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|Title:||Nanoscale single polymer chains on a chip: Poly(glycidylmethacrylate) grafted on silicon (100) surfaces|
|Authors:||Wang, Y. |
|Source:||Wang, Y.,Shelden, R.A.,Kang, E.-T. (2001). Nanoscale single polymer chains on a chip: Poly(glycidylmethacrylate) grafted on silicon (100) surfaces. Surface Review and Letters 8 (5) : 487-490. ScholarBank@NUS Repository. https://doi.org/10.1016/S0218-625X(01)00135-X|
|Abstract:||In previous studies reported in the literature it was shown that polymer chains could be sparsely grown on a mica surface and then imaged, after appropriate solvent treatment, as nanoscale "molecular droplets," each droplet consisting of a single polymer chain. With a view to eventual molecule-size devices on a chip, we wished to obtain such structures on silicon wafers. The method employed was UV-initiated graft polymerization. Previous studies had shown that silicon wafers that were plasma-treated and then exposed to air formed peroxide-like compounds on the surface. These could then be UV-irradiated in the presence of monomers to obtain surface-grafted polymer. It was expected that under sparse conditions of grafting, molecular droplets could be obtained in this way on silicon wafers. The monomer selected in the present work was glycidylmethacrylate (GMA), of special interest because poly(GMA) is a potential biomolecule surface linker. Single chain molecular droplets were indeed obtained when the polymerization time was sufficiently short, and an appropriate postpolymerization solvent treatment was used.|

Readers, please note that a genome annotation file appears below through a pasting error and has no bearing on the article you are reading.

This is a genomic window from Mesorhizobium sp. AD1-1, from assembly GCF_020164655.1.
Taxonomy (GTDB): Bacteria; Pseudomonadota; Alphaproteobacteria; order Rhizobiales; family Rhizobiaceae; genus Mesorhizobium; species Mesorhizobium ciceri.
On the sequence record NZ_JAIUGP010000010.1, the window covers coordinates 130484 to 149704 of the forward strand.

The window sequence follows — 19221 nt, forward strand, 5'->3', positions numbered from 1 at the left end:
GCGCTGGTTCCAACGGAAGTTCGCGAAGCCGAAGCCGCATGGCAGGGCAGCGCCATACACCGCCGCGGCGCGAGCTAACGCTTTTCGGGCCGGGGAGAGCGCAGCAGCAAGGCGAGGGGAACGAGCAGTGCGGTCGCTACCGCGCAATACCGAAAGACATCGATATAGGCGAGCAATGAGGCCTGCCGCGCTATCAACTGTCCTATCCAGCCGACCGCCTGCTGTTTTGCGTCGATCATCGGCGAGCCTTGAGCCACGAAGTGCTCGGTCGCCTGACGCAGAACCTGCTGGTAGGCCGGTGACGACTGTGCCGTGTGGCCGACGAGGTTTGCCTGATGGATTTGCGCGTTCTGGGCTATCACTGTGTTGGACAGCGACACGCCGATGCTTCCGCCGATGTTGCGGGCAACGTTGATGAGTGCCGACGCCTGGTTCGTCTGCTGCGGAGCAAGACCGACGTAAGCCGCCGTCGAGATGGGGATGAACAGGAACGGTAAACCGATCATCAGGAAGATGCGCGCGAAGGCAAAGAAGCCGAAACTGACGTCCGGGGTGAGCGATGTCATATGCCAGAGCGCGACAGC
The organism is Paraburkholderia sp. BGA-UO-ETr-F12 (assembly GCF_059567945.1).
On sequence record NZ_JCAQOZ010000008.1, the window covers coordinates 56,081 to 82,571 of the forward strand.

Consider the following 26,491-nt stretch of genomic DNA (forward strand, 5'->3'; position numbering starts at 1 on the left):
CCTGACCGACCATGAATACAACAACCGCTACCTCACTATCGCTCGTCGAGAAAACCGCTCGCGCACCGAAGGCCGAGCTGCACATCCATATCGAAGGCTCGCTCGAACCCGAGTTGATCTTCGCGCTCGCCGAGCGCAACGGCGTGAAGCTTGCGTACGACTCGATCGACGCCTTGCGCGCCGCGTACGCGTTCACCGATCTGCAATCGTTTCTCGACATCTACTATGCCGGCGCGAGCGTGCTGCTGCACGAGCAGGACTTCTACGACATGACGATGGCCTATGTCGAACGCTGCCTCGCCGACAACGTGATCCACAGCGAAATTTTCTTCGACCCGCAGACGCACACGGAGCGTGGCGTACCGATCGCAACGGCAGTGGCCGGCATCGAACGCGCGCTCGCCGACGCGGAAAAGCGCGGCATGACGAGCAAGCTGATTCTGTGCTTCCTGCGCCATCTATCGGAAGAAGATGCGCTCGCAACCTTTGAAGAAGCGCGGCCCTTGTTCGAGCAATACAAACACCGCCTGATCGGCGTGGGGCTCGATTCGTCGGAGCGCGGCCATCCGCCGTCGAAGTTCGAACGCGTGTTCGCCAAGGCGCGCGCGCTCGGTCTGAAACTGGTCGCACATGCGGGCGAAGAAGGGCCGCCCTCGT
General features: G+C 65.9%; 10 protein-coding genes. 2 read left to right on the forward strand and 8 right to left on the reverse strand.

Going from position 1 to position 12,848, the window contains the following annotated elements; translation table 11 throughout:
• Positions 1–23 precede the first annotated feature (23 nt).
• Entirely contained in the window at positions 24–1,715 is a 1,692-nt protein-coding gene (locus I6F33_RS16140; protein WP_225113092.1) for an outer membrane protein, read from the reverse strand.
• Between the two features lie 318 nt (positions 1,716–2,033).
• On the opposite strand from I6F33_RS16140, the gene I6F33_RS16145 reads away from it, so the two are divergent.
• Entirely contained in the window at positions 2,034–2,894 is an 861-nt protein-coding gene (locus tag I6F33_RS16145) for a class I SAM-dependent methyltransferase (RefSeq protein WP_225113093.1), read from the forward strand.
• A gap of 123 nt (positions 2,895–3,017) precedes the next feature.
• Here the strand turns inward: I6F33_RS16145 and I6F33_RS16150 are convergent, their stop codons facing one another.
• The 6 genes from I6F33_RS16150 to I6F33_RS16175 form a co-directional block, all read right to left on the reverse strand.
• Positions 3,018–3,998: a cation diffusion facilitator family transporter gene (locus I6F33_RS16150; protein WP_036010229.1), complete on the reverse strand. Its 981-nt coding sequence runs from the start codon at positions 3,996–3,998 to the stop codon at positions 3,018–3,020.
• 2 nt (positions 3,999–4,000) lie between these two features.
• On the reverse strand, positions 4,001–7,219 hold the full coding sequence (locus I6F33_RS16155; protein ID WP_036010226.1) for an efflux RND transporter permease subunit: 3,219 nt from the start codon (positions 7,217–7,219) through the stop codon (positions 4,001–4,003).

|Source Title:||Surface Review and Letters|
|Appears in Collections:||Staff Publications|
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